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1-10 October 2012

Installment #554---Visitor #track web page visits

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For the past several years we have looked forward to the "Winter Finch Forecast" put together by Ron Pittaway, founding life member of Ontario (Canada) Field Ornithologists. Based on his own observations and data collected by scores of outdoor observers from Manitoba east to Canada's maritime provinces, Ron analyzes weather and each year's wild seed crop before predicting which species are likely to remain in Canada or bail out for better mid-winter pickings in the continental U.S. This year in some parts of Canada cone-bearing trees made few seeds while Spruce Budworm larvae and some berry crops were in decline because of drought, indicating a significant lack of food for many bird species during the coming winter. Ron surmises there could be an influx of Purple Finches and that we might even look for Common Redpolls and those ever-elusive Evening Grosbeaks. He also noted a widespread midsummer "irruption" (i.e., an unusually large influx) of Red-breasted Nuthatches across the U.S. (map of breeding range above left), so when we started reading reports of this species being seen in Pickens County as early as the last week in August 2012, we logically wondered if we'd get any here at Hilton Pond Center. The answer, were pleased to say, is this week, when we had an "irruption"--of one.

All text, maps & photos © Hilton Pond Center

Indeed, as we were running mist nets on the afternoon of 9 October 2012 we extracted an immature male Scarlet Tanager, a female Red-bellied Woodpecker, and four Swainson's Thrushes. The tanager was nice to see (green body and jet-black wings) and we enjoy the opportunity to get up-close looks at any woodpecker, while the thrushes were part of nearly two dozen of their ilk to be captured locally so far this fall. A little later we figured a hatch-year female Mourning Dove would be the last bird of the afternoon when suddenly we noticed the mist net just ahead of us moving despite the absence of wind. As we got closer we looked into the top shelf of the net about seven feet off the ground and saw the bird we had been waiting for--a brilliantly colored Red-breasted Nuthatch (above). We removed the little bird easily and brought it inside the old farmhouse for measurements and banding, after which it was back outside to admire this northern invader through the camera lens.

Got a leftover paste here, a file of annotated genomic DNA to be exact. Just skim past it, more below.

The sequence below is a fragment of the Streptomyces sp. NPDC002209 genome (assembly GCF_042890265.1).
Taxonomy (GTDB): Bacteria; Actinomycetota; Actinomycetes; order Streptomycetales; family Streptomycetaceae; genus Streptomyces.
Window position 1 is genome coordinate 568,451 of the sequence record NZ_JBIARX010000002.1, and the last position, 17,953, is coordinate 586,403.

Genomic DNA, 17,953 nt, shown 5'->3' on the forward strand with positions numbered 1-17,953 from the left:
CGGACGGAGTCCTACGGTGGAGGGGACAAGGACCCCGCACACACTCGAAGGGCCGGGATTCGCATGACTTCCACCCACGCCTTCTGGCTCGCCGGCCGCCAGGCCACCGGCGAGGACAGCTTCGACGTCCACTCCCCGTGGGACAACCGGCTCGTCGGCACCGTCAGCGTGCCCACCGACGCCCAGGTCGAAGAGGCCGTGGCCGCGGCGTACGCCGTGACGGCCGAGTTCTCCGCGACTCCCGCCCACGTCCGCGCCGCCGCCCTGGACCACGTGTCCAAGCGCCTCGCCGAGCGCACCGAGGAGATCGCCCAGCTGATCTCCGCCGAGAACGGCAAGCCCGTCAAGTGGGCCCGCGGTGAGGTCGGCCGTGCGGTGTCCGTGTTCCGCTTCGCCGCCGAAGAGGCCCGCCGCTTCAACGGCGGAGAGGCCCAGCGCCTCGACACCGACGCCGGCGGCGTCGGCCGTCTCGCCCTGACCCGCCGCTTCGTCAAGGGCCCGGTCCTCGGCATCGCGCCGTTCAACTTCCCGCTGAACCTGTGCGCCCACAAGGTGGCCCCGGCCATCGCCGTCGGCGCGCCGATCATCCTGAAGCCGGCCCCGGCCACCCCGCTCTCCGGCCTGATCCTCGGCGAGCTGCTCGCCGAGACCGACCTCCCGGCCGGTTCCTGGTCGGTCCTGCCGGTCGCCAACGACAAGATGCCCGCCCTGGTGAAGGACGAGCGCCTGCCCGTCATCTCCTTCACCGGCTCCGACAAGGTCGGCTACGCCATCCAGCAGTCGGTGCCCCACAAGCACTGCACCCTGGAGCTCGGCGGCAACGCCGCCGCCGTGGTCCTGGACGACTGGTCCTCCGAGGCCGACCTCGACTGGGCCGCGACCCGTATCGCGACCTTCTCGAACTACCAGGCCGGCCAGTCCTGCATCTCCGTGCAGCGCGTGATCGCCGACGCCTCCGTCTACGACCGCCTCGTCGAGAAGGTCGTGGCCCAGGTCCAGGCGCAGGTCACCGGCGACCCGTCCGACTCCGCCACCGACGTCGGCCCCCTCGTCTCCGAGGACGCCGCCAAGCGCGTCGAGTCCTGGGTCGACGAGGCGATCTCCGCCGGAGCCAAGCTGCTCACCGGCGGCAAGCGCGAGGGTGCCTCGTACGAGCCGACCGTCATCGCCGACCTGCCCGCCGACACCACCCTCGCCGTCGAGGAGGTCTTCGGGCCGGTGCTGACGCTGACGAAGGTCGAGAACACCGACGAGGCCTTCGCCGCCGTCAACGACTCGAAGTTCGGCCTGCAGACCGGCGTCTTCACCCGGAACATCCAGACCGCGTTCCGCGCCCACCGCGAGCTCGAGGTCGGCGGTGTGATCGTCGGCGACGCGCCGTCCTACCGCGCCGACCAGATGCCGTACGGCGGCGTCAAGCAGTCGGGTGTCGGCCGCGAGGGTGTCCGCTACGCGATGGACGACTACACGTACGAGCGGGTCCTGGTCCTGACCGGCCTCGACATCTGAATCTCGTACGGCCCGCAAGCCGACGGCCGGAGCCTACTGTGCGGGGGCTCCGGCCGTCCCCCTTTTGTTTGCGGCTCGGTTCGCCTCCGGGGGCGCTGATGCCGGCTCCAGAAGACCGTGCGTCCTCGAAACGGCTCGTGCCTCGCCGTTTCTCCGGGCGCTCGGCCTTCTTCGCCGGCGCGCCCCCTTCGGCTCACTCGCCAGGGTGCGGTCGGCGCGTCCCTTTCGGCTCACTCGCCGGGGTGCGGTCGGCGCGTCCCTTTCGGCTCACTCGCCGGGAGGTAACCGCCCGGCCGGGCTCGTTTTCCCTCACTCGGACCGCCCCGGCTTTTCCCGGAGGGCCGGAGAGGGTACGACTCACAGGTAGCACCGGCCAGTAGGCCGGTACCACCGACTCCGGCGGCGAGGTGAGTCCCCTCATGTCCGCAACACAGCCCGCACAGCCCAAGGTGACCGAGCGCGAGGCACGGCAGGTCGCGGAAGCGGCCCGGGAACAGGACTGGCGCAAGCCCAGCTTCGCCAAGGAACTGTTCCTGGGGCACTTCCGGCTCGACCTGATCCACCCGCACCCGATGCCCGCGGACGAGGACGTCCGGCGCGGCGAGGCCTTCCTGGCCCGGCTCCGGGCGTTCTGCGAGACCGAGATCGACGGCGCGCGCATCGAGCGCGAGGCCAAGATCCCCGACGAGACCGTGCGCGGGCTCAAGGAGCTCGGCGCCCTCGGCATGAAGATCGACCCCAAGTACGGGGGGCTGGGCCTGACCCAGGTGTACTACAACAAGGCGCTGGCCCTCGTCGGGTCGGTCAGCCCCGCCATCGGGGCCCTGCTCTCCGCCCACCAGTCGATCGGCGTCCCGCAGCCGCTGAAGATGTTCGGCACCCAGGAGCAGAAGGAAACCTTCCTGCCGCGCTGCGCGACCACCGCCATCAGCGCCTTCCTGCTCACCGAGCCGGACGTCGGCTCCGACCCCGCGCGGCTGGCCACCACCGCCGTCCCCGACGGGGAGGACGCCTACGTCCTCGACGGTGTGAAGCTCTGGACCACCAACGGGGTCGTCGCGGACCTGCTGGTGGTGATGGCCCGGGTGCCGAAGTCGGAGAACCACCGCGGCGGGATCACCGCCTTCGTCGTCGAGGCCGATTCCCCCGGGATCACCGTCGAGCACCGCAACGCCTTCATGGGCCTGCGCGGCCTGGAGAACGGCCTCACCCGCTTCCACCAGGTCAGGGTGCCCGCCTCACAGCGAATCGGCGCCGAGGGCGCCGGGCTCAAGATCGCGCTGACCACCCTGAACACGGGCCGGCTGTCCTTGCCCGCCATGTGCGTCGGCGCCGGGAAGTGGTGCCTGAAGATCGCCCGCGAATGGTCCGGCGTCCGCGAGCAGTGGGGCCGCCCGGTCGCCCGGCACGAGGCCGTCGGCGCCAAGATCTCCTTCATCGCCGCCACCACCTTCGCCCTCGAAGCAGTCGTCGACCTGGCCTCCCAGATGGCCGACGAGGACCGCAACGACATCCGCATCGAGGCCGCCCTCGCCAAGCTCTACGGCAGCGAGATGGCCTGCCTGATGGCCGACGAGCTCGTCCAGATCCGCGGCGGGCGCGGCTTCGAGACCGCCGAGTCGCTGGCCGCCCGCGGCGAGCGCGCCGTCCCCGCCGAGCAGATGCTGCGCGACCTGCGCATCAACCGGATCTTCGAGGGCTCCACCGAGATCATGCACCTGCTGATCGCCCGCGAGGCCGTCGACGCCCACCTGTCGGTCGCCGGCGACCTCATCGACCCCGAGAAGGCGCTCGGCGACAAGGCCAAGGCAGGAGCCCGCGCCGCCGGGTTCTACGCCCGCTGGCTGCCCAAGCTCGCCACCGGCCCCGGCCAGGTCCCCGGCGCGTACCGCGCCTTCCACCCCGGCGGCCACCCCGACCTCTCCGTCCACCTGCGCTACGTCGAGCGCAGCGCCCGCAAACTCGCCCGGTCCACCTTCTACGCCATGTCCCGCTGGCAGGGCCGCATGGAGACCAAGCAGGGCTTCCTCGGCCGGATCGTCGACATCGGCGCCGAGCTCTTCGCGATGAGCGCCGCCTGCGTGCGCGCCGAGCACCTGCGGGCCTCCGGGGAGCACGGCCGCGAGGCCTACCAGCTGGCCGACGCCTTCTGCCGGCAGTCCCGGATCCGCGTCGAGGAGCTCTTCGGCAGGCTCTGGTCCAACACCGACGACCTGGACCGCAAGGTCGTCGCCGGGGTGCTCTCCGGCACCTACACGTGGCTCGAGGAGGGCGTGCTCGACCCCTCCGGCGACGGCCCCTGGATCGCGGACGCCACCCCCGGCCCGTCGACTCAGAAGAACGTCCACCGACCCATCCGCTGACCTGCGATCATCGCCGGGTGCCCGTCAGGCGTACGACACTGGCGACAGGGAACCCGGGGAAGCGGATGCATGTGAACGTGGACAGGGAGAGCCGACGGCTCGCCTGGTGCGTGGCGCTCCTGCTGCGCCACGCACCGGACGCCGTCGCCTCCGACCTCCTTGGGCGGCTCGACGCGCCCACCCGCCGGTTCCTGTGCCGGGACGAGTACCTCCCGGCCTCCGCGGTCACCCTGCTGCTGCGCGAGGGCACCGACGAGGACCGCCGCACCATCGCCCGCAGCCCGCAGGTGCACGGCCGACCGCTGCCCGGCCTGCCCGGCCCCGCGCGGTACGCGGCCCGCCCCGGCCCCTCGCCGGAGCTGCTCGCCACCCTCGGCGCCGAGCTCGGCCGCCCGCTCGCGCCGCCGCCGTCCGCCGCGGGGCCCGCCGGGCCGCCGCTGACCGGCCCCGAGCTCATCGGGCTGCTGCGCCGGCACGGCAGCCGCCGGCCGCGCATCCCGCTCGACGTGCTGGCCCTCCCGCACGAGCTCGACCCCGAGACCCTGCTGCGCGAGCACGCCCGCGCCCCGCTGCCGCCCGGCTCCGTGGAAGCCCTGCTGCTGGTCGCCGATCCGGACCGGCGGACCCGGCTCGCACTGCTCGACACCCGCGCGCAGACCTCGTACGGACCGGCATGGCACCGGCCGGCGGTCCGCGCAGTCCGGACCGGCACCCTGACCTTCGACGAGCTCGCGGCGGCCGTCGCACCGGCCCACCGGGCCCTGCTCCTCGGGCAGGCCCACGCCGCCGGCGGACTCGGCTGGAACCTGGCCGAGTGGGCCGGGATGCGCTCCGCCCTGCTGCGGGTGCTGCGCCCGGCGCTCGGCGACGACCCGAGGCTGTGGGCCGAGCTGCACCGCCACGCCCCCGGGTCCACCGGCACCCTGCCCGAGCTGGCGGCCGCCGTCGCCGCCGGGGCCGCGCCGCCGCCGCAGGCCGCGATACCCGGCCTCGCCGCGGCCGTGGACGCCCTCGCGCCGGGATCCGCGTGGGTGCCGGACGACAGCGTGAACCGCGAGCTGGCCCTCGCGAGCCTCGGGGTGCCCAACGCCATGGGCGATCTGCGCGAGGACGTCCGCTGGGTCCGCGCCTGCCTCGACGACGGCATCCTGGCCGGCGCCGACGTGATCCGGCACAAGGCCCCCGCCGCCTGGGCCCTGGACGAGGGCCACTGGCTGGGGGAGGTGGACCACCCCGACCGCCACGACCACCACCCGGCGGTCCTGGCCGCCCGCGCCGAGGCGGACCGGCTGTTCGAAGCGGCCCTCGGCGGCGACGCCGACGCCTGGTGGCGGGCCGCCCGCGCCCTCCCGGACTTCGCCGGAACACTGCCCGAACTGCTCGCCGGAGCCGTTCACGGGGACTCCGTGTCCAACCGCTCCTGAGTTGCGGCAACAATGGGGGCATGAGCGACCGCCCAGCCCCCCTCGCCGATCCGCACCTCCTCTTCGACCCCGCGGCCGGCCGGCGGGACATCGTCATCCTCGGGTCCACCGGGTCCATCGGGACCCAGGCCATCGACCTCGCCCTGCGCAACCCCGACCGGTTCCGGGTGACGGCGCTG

All text, maps & photos © Hilton Pond Center

Nuthatches have always been among our favorite North American songbirds. They do some things so differently from most birds--including walking briskly down tree trunks with their heads aimed toward the ground--that they attract immediate attention and have an appearance and other habits that make them easy to identify, even for beginning birders. One of our most memorable natural history experiences came back in the mid-1970s when--on a winter field trip with our high school students--we encountered a small tree in which we simultaneously observed all three eastern nuthatch species--White-breasted, Red-breasted, and Brown-headed. The rare tableau was like a painting from a field guide and gave us unique opportunity to point out the species' differences and similarities.

We don't get many White-breasted Nuthatches at the 11-acre Hilton Pond property (our old hardwoods are probably too few and scattered to support more than a pair, so we've banded only 20 through the years), and our Brown-headed Nuthatch population more or less crashed after 1994 when a neighboring farmer clear-cut 60-plus acres of lumber-grade Loblolly Pines that were a haven for this southern species. (We banded 27 brown-headeds 1984-94, just 21 in the next 18 years.) Red-breasted Nuthatches are a whole 'nother matter, with a mere one dozen banded from 1985 to the present, counting this week's bird. Most years we get none or one, with November 2007 bringing an unprecedented total of THREE in a two-week period. Talk about a real irruption!

All text, maps & photos © Hilton Pond Center